The Nambour Skin Cancer and Actinic Eye Disease Prevention Trial: design and baseline characteristics of participants

Control Clin Trials. 1994 Dec;15(6):512-22. doi: 10.1016/0197-2456(94)90008-6.


The Nambour Skin Cancer and Actinic Eye Disease Prevention Trial (the Nambour Trial) is a field trial conducted in an unselected adult population in Australia. Using a randomized 2 x 2 factorial design, the principal aim is to evaluate whether regular use of high-protection sunscreen and/or dietary supplementation with beta-carotene (30 mg daily) can alter the incidence rates of basal cell carcinomas and squamous cell carcinomas of the skin over a minimum follow-up time of 4.5 years. Changes in the incidence of solar keratoses and actinic eye disease and the rate of photoaging after intervention will also be investigated. In 1992, 1626 participants between the ages of 25 and 75 years were enrolled, all of whom had been randomly selected from residents of the southeastern Queensland township of Nambour for an earlier skin cancer prevalence survey. This paper describes the background to the trial and its design, with respect to evaluation of effects on actinic skin disease, and documents the baseline characteristics of participants recruited into the Nambour Trial.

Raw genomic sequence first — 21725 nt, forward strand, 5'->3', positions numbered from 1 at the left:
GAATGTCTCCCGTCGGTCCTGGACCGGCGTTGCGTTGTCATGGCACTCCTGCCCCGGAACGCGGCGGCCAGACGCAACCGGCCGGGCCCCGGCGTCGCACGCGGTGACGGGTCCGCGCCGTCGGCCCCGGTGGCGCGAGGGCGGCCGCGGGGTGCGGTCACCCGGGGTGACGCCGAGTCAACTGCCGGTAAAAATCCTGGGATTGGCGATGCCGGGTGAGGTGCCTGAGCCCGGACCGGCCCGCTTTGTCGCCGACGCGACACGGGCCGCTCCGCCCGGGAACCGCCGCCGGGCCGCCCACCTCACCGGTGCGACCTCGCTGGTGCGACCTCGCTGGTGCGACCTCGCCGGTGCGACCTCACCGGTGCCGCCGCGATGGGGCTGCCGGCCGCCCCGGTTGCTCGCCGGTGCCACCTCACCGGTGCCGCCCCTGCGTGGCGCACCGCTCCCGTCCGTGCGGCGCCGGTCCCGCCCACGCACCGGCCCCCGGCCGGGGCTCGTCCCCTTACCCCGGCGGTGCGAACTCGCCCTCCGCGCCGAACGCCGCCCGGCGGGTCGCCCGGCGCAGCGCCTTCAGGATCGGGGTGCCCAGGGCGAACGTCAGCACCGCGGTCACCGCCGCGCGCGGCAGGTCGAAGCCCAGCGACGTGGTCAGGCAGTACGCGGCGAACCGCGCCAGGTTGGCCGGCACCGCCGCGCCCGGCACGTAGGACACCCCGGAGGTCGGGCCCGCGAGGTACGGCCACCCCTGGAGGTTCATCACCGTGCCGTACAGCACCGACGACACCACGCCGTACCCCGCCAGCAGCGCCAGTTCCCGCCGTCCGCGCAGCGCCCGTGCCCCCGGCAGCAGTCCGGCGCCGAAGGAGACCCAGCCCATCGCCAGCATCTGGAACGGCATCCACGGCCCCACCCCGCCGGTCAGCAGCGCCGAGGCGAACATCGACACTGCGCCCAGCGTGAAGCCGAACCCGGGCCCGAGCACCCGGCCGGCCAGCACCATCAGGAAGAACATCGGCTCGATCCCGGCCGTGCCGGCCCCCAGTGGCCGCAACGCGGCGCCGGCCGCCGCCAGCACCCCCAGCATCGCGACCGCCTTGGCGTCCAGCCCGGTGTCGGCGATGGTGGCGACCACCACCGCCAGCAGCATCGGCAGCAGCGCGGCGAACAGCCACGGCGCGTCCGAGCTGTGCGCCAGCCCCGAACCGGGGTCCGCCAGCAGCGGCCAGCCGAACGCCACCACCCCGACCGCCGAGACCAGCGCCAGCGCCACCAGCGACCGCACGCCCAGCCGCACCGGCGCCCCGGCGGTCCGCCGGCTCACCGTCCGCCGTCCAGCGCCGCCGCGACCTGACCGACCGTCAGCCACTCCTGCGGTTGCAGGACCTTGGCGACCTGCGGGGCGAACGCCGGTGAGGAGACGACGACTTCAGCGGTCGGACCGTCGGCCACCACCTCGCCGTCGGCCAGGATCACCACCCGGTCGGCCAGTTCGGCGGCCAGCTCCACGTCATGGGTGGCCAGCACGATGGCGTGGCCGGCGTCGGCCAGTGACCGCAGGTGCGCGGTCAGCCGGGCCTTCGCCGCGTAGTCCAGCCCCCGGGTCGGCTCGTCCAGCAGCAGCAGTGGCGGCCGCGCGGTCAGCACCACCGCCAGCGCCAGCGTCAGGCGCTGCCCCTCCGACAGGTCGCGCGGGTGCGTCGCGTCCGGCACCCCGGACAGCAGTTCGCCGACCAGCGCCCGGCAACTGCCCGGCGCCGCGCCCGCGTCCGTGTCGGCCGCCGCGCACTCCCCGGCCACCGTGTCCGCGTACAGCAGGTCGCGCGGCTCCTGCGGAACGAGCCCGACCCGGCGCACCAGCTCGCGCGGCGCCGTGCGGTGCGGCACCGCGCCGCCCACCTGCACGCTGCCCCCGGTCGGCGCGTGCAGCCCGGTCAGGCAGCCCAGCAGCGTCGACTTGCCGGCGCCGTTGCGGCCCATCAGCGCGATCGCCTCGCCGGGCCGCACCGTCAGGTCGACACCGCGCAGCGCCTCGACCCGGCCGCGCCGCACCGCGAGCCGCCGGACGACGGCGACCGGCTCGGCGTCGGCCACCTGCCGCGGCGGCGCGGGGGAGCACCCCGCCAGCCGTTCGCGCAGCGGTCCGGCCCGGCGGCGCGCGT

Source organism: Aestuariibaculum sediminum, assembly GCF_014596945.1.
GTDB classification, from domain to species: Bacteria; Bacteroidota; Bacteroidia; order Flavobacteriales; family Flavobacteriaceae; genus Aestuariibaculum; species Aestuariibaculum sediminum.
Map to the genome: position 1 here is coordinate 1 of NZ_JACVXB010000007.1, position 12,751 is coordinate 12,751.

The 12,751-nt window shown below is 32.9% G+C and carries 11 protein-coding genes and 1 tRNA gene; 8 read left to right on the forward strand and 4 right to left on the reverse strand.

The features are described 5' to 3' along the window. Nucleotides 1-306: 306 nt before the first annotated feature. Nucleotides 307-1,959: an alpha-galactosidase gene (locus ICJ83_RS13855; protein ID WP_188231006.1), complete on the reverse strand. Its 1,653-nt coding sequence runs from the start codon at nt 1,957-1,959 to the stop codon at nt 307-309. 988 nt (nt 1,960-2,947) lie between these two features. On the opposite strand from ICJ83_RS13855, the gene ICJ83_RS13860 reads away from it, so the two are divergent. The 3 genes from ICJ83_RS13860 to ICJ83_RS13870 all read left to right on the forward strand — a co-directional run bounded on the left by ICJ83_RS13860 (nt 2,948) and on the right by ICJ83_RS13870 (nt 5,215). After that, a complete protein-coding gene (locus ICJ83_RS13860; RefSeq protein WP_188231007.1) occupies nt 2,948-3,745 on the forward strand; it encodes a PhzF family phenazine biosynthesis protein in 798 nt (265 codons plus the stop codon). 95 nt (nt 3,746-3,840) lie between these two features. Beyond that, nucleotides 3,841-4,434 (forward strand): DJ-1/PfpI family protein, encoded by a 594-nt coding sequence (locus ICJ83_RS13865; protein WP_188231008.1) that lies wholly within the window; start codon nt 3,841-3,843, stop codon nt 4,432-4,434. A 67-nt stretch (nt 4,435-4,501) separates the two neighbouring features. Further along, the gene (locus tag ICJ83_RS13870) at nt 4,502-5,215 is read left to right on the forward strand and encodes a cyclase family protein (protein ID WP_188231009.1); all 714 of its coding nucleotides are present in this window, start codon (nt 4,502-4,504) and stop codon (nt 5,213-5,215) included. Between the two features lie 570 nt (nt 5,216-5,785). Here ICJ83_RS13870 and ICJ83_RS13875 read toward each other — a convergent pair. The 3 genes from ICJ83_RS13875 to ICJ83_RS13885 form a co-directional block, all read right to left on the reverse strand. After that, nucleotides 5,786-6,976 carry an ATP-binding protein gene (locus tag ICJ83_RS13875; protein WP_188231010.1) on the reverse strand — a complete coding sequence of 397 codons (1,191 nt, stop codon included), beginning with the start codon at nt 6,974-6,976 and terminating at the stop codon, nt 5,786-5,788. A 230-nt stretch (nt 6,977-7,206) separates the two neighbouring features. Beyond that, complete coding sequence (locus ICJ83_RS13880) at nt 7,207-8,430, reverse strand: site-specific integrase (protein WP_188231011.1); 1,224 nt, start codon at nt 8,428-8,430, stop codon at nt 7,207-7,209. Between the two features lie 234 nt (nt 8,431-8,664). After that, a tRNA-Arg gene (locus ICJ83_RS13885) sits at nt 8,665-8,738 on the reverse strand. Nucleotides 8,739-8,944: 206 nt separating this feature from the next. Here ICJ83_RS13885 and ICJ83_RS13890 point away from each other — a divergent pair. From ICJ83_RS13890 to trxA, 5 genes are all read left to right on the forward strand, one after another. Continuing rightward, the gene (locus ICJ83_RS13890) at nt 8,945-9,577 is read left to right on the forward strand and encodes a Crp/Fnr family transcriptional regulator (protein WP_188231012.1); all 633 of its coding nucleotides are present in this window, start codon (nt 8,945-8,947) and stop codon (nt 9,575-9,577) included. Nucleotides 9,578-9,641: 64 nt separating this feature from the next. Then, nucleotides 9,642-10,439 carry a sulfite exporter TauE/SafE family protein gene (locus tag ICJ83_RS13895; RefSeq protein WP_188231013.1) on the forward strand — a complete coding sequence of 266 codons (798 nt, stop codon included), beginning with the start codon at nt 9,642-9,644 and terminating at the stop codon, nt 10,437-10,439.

Publication types

  • Clinical Trial
  • Randomized Controlled Trial
  • Research Support, Non-U.S. Gov't

MeSH terms

  • Adult
  • Aged
  • Carcinoma, Basal Cell / pathology*
  • Carcinoma, Squamous Cell / pathology*
  • Carotenoids
  • Cataract / etiology*
  • Female
  • Humans
  • Male
  • Middle Aged
  • Patient Compliance
  • Skin Neoplasms / pathology*
  • Skin Neoplasms / prevention & control*
  • Sunscreening Agents / therapeutic use
  • Ultraviolet Rays / adverse effects*
  • beta Carotene


  • Sunscreening Agents
  • beta Carotene
  • Carotenoids